Added sugars labelling is now in force in the United States, and countries including the UK now charge sugar taxes, a driving factor behind an 8% jump in Western European reduced sugar beverage consumption in 2020, according to Euromonitor International.
Meanwhile, public health campaigns advise consumers to cut their sugar intake, helping shift their food and dieting priorities. In Euromonitor’s latest global Health and Nutrition Survey, 53% of participants cited sugar reduction as their chosen weight loss method. Even so, the number of products that carry a sugar-related claim is low overall – and alternative sweeteners are less popular among consumers than might be expected.
“With consumers looking for products with low sugar, driven by the association between sugar reduction and wellness, it would seem that there is a strong opportunity for high-intensity sweeteners in products where technical limitations are not present, particularly beverages,” wrote Maria Mascaraque, Global Industry Manager at Euromonitor in a recent blog post. “However, despite this, consumers are keen to avoid high-intensity sweeteners, rather than seeing them as a solution.”
The market researcher found 31% of global survey respondents aimed to avoid artificial sweeteners. What is more, even natural options like stevia did not persuade consumers to buy a product – although they did not dissuade them from purchase in the same way as artificial sweeteners.
‘No added sugar’
“While natural sweeteners are acceptable, the new consumer ideal and perfect scenario for manufacturers seems to be to maximise the appeal of a product without using any additional sweetening ingredients,” Mascaraque wrote. “Consumers want reassurance that sweetness is derived from intrinsic ingredients as far as possible so the ‘no added sugar’ positioning is valued and increasingly embraced by manufacturers.”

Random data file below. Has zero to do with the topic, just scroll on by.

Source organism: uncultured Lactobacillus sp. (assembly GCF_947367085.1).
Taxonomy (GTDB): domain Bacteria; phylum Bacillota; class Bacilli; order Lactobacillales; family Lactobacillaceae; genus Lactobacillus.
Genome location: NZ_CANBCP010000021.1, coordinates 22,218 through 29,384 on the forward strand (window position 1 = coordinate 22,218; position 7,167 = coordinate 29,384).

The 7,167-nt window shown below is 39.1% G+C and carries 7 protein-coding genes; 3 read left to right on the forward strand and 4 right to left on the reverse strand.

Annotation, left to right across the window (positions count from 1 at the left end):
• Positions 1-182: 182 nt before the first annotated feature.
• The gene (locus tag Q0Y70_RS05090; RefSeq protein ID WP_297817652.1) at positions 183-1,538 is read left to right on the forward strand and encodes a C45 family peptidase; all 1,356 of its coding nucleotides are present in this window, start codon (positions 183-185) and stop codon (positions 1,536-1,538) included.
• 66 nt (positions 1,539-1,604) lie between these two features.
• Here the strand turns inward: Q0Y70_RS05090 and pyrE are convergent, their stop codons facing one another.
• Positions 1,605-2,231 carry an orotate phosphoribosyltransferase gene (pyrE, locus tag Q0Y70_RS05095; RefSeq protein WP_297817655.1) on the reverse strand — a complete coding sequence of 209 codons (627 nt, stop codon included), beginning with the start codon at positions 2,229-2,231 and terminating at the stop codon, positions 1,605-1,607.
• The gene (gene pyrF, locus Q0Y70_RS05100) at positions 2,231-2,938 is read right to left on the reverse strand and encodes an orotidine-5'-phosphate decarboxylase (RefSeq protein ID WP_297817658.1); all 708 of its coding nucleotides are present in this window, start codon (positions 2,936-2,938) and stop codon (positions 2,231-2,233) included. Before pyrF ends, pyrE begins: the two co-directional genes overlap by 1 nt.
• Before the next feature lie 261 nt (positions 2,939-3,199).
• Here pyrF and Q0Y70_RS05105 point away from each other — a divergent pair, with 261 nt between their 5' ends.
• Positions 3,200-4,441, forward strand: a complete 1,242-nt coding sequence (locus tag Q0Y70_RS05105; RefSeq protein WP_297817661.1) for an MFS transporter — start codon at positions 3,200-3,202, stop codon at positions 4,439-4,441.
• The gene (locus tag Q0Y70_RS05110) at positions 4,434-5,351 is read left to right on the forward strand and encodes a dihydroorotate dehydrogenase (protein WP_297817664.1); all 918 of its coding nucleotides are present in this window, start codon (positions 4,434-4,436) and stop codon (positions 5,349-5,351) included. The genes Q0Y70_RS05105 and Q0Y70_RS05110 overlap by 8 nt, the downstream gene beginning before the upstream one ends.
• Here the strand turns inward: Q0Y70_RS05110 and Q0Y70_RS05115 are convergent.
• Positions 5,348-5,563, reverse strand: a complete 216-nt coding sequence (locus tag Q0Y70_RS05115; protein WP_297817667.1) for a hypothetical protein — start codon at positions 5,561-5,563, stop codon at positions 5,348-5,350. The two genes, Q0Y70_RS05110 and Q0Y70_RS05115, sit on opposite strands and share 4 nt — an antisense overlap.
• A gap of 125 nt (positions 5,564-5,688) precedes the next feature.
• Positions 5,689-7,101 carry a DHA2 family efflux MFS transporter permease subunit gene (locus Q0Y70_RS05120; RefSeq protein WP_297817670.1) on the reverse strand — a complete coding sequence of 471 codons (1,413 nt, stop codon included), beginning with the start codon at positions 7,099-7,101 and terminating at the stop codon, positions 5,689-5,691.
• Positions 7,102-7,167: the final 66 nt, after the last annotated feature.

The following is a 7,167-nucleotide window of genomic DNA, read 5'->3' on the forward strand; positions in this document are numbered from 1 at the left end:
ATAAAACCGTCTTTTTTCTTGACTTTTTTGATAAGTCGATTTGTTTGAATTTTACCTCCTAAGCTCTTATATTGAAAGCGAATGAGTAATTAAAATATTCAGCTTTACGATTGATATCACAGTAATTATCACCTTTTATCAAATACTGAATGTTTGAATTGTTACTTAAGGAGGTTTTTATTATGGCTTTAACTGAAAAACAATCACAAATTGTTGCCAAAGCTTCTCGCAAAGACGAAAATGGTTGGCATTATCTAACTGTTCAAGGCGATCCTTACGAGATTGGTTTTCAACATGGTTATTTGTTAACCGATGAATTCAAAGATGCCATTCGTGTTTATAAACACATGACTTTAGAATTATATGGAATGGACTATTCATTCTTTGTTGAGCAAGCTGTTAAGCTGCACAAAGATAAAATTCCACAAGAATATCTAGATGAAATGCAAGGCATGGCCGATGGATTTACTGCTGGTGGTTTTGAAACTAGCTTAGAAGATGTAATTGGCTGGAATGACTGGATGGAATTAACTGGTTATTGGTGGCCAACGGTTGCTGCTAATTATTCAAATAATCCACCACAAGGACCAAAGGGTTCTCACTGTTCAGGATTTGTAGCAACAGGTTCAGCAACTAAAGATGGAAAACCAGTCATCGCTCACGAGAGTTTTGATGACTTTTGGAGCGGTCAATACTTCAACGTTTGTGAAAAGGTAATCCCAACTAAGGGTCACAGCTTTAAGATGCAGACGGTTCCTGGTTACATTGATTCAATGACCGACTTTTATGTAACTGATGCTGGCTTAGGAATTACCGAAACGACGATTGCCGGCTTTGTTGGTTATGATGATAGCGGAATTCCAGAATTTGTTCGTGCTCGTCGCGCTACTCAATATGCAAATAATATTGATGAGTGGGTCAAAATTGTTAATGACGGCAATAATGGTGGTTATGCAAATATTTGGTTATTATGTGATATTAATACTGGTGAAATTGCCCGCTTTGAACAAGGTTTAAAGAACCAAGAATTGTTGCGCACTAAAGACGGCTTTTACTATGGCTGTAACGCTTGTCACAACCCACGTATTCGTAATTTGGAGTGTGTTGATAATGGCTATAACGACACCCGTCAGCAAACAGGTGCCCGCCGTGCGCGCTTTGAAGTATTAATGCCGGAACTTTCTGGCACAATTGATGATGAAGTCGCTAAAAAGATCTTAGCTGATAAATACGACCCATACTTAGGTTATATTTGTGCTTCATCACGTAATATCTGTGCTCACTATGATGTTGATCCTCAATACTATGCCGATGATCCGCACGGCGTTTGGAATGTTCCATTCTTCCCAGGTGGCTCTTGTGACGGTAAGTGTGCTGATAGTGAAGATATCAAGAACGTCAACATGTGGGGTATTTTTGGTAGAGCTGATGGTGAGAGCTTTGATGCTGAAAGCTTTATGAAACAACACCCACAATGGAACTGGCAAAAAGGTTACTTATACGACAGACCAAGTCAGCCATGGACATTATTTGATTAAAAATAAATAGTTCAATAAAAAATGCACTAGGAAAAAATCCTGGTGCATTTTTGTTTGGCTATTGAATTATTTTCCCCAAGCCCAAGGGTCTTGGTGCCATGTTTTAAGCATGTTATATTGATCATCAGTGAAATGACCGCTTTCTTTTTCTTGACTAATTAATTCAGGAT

So what approaches are available?
For many reduced sugar products, sweeteners are instrumental, but they are not the only solution. Flavour companies are getting on board with the trend, too, offering a range of flavours and maskers to build back the perception of sweetness and body in a product with less sugar.
Vanilla and strawberry flavours are particularly useful as they activate retronasal receptors that amplify sweet taste perception, while flavour masking ingredients also can work to rebalance any bitterness in sweet products, thereby allowing for less sugar.
Using sugar to cut sugar
Another approach is to use sugar itself differently. Israeli company DouxMatok released its first products in the United States in April, sweetened with its Incredo Sugar, an ingredient made from 100% cane or beet sugar. The sugar molecule’s structure has been changed to allow manufacturers to use 30-50% less sugar in finished products. DouxMatok already works with bakers in Israel, and it signed its first European distribution deal for the ingredient in September this year.
The ingredient appears similar to one used by Nestlé, which developed a porous, fast-dissolving sugar to create the same sweet perception with less sugar by mass. It introduced its first chocolate bar sweetened with the hollow sugar ingredient in the UK and Ireland in 2018.